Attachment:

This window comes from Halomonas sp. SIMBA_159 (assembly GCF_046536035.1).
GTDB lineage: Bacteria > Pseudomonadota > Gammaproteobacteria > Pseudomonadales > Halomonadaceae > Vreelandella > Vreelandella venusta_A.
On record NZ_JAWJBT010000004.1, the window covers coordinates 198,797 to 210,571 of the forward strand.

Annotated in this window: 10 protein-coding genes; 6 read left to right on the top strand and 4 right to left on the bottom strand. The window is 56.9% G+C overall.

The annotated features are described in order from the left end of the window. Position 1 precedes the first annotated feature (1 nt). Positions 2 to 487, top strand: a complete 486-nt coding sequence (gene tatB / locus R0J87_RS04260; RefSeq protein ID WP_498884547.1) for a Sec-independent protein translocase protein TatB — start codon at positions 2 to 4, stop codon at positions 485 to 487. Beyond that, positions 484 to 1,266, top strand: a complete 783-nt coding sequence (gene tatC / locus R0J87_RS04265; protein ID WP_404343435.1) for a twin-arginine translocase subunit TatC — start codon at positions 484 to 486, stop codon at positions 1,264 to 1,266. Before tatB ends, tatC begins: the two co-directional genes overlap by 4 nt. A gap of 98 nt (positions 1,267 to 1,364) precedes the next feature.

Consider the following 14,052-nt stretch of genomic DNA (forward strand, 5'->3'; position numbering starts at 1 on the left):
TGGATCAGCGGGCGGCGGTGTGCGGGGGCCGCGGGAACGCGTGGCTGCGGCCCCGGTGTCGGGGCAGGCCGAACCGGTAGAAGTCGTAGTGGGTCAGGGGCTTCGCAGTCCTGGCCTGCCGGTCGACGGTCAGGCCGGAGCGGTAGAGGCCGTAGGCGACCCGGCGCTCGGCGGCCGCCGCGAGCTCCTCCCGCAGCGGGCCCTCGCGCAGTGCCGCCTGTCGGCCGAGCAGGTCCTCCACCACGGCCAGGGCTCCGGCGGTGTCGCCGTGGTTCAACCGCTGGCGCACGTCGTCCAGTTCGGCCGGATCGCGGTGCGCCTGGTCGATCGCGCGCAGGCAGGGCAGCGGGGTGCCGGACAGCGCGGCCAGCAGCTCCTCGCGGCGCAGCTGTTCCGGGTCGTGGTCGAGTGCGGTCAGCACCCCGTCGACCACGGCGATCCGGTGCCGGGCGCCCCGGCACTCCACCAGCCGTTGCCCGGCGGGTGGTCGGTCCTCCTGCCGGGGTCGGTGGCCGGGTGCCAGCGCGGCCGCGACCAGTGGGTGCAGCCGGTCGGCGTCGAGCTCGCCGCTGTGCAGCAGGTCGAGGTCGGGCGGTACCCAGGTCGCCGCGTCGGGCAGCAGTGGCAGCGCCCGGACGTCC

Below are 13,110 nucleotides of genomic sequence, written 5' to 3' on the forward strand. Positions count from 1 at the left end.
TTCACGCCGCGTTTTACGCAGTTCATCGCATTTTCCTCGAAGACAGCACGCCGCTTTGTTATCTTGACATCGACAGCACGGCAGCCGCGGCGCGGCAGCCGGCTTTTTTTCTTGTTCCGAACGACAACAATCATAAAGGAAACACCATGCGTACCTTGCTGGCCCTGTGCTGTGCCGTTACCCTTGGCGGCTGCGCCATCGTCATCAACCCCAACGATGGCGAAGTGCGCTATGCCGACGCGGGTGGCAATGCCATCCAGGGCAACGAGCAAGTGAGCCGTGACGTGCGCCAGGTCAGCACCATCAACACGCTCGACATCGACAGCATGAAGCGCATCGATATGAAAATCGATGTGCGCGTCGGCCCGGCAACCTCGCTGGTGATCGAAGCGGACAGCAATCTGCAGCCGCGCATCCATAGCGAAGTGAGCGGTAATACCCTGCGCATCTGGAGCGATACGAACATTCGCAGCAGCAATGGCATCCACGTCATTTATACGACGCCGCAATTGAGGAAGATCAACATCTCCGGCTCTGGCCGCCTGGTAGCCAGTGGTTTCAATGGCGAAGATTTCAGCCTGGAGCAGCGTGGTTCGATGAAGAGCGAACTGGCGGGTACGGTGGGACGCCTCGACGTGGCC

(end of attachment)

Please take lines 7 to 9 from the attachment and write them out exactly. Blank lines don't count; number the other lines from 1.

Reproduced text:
TGGATCAGCGGGCGGCGGTGTGCGGGGGCCGCGGGAACGCGTGGCTGCGGCCCCGGTGTCGGGGCAGGCCGAACCGGTAGAAGTCGTAGTGGGTCAGGGGCTTCGCAGTCCTGGCCTGCCGGTCGACGGTCAGGCCGGAGCGGTAGAGGCCGTAGGCGACCCGGCGCTCGGCGGCCGCCGCGAGCTCCTCCCGCAGCGGGCCCTCGCGCAGTGCCGCCTGTCGGCCGAGCAGGTCCTCCACCACGGCCAGGGCTCCGGCGGTGTCGCCGTGGTTCAACCGCTGGCGCACGTCGTCCAGTTCGGCCGGATCGCGGTGCGCCTGGTCGATCGCGCGCAGGCAGGGCAGCGGGGTGCCGGACAGCGCGGCCAGCAGCTCCTCGCGGCGCAGCTGTTCCGGGTCGTGGTCGAGTGCGGTCAGCACCCCGTCGACCACGGCGATCCGGTGCCGGGCGCCCCGGCACTCCACCAGCCGTTGCCCGGCGGGTGGTCGGTCCTCCTGCCGGGGTCGGTGGCCGGGTGCCAGCGCGGCCGCGACCAGTGGGTGCAGCCGGTCGGCGTCGAGCTCGCCGCTGTGCAGCAGGTCGAGGTCGGGCGGTACCCAGGTCGCCGCGTCGGGCAGCAGTGGCAGCGCCCGGACGTCC

Below are 13,110 nucleotides of genomic sequence, written 5' to 3' on the forward strand. Positions count from 1 at the left end.
TTCACGCCGCGTTTTACGCAGTTCATCGCATTTTCCTCGAAGACAGCACGCCGCTTTGTTATCTTGACATCGACAGCACGGCAGCCGCGGCGCGGCAGCCGGCTTTTTTTCTTGTTCCGAACGACAACAATCATAAAGGAAACACCATGCGTACCTTGCTGGCCCTGTGCTGTGCCGTTACCCTTGGCGGCTGCGCCATCGTCATCAACCCCAACGATGGCGAAGTGCGCTATGCCGACGCGGGTGGCAATGCCATCCAGGGCAACGAGCAAGTGAGCCGTGACGTGCGCCAGGTCAGCACCATCAACACGCTCGACATCGACAGCATGAAGCGCATCGATATGAAAATCGATGTGCGCGTCGGCCCGGCAACCTCGCTGGTGATCGAAGCGGACAGCAATCTGCAGCCGCGCATCCATAGCGAAGTGAGCGGTAATACCCTGCGCATCTGGAGCGATACGAACATTCGCAGCAGCAATGGCATCCACGTCATTTATACGACGCCGCAATTGAGGAAGATCAACATCTCCGGCTCTGGCCGCCTGGTAGCCAGTGGTTTCAATGGCGAAGATTTCAGCCTGGAGCAGCGTGGTTCGATGAAGAGCGAACTGGCGGGTACGGTGGGACGCCTCGACGTGGCC